De Brazza was a famed French explorer, reformer, abolitionist, and imperialist. He represented European colonialism at its most benevolent (that is, at its least honest). He proved the pitfalls of European abolitionism by using antislavery ideology as the justification for colonization: colonization would eradicate slavery and other “uncivilized” practices in Africa. He conquered territory three times the size of France, more through trade and less through the rifle (the endpoint, though, notes Walter Rodney, was the same: dependency and underdevelopment for Africa, advanced capitalism for Europe).[32] In the 1880s de Brazza ruled the French Congo, and could boast that his regime was a bit less brutal and a bit more efficient than that of the nearby Belgian Congo. [33] In short, he ensured the exploitation of African labor and land through a policy of paternal benevolence.

The trouble of how to define the colonial situation and how to resist it was always a difficult one. Fanon broke painfully with Cesaire over the issue of Martinician independence. Cesaire the politician (not the poet) saw the material benefits of staying bound to France. Fanon saw the master-slave, colonizer-colonized, relationship as inherently a fight to the death; only full independence would shatter the political and psychological inferiority complexes.[34] But what does the photograph of de Brazza tell us about imperialism? It does show that colonialism functioned through complex divisions, interrelationships, antagonisms, paternalism, and bare domination, which were harder to critique, harder to overthrow, than usually realized. It also shows how easy it is to photograph violent relationships without the violence.[35] “But isn’t every square inch of our cities a crime scene? Every passer-by a culprit? Isn’t it the task of the photographer—descendant of the augurs and haruspices—to reveal guilt and to point out the guilty in his pictures?”[36]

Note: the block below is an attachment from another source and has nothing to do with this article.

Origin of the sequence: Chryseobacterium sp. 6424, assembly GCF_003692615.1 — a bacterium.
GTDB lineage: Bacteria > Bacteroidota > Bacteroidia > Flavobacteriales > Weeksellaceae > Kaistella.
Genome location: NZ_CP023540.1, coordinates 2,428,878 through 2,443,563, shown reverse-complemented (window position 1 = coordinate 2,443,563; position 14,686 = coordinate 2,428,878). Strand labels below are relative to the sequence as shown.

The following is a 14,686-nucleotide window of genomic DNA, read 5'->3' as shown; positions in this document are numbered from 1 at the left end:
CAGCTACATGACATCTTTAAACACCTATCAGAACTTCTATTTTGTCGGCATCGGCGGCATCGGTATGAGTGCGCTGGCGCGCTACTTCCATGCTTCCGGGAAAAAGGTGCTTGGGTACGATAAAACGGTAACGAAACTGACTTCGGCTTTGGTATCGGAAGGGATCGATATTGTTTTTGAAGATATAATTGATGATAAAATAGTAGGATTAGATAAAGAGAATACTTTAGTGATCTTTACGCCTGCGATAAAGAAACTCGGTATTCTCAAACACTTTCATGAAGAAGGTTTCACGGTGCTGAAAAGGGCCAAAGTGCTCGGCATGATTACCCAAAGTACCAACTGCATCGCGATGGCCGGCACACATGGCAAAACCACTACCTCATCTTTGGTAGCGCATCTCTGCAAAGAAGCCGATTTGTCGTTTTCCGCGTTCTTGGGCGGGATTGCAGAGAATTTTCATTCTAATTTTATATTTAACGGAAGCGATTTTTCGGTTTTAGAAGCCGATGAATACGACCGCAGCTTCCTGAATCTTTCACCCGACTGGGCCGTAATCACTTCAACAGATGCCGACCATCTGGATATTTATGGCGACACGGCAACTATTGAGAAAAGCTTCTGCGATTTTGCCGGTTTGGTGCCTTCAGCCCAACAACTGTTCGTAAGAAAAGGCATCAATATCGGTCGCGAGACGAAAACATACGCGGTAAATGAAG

Phillip Randolph: Confusing Air and Body, Obscuring Racial Conflict

As yet, “there’s no art to find the mind’s construction in the face,” Shakespeare wrote.[37] One thing that photography suggests—particularly in Avedon’s work—is that essence may be in the face and not necessarily behind it. Barthes uses a 1976 portrait of A. Phillip Randolph by Avedon to develop this line of thought. Photographs, of course, can render the that-has-been of the body. Yet, without piercing into the body, without getting at the mysterious soul, photography can, says Barthes, reveal the essence of a person. For Barthes, this is the “air” of the photograph, that intractable, undefinable substance that follows the body like a shadow, and defines the person. In the aging A. Philip Randolph, Barthes reads an “air” of benevolent, completely harmless “goodness.”  In addition, Barthes senses in the “air” “no impulse of power: that is certain.”[38] This is Barthes reading death into life, confusing ailment with air, and in the process severely distorting the “impulse of power” that Randolph infused into the people and society around him.